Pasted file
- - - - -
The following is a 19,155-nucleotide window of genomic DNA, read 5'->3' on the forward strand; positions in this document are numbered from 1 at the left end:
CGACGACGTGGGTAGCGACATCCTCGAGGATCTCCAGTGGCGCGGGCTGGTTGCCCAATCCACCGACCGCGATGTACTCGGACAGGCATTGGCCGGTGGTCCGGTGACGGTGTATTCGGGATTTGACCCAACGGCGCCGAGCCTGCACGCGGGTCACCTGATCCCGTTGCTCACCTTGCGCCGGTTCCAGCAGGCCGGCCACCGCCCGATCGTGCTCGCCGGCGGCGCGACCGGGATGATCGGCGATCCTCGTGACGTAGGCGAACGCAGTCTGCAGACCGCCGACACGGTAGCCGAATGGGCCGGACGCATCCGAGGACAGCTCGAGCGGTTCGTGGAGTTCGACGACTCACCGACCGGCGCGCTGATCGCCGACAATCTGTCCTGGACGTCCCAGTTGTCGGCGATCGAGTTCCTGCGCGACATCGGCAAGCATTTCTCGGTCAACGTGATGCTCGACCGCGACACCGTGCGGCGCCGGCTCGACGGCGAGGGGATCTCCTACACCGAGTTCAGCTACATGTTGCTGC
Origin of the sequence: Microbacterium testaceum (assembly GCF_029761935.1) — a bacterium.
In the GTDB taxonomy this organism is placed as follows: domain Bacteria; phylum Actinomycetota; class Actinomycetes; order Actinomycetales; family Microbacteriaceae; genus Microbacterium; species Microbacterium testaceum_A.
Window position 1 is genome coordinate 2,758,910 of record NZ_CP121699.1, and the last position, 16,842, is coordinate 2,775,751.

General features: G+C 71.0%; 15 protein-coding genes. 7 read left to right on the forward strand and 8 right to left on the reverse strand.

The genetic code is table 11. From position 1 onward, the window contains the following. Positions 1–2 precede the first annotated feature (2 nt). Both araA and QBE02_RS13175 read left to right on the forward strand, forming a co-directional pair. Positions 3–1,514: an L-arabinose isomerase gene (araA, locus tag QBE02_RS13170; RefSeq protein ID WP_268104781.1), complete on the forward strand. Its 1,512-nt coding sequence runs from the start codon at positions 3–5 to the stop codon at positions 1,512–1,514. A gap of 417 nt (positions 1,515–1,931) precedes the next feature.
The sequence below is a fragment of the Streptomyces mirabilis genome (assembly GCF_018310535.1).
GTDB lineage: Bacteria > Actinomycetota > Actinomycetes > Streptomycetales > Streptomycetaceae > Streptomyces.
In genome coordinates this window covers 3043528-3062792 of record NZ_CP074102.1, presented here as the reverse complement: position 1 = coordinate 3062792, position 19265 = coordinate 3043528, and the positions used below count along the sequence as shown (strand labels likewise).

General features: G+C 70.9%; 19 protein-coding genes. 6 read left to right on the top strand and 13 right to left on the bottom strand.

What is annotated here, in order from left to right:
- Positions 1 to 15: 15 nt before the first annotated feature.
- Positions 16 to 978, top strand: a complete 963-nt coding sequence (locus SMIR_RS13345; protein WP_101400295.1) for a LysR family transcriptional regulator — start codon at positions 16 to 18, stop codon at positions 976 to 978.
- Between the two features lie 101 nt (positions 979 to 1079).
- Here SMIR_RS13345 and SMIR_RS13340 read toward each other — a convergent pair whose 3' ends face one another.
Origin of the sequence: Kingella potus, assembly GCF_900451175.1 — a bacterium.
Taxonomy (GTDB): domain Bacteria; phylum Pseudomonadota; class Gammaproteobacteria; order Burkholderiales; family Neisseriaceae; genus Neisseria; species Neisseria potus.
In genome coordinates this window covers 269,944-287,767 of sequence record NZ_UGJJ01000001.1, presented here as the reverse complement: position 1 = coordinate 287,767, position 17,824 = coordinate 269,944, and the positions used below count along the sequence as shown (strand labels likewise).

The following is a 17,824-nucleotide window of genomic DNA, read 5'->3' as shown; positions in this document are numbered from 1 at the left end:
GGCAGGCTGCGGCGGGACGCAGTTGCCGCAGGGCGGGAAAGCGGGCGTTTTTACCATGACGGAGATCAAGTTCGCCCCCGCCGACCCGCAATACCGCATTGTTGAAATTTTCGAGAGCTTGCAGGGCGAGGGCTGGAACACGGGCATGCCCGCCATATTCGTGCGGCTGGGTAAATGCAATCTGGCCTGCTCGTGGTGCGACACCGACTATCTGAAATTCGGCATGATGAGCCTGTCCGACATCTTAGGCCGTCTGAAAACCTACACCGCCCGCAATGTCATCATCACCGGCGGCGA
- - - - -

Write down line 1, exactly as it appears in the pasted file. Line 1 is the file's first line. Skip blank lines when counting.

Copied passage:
The following is a 19,155-nucleotide window of genomic DNA, read 5'->3' on the forward strand; positions in this document are numbered from 1 at the left end: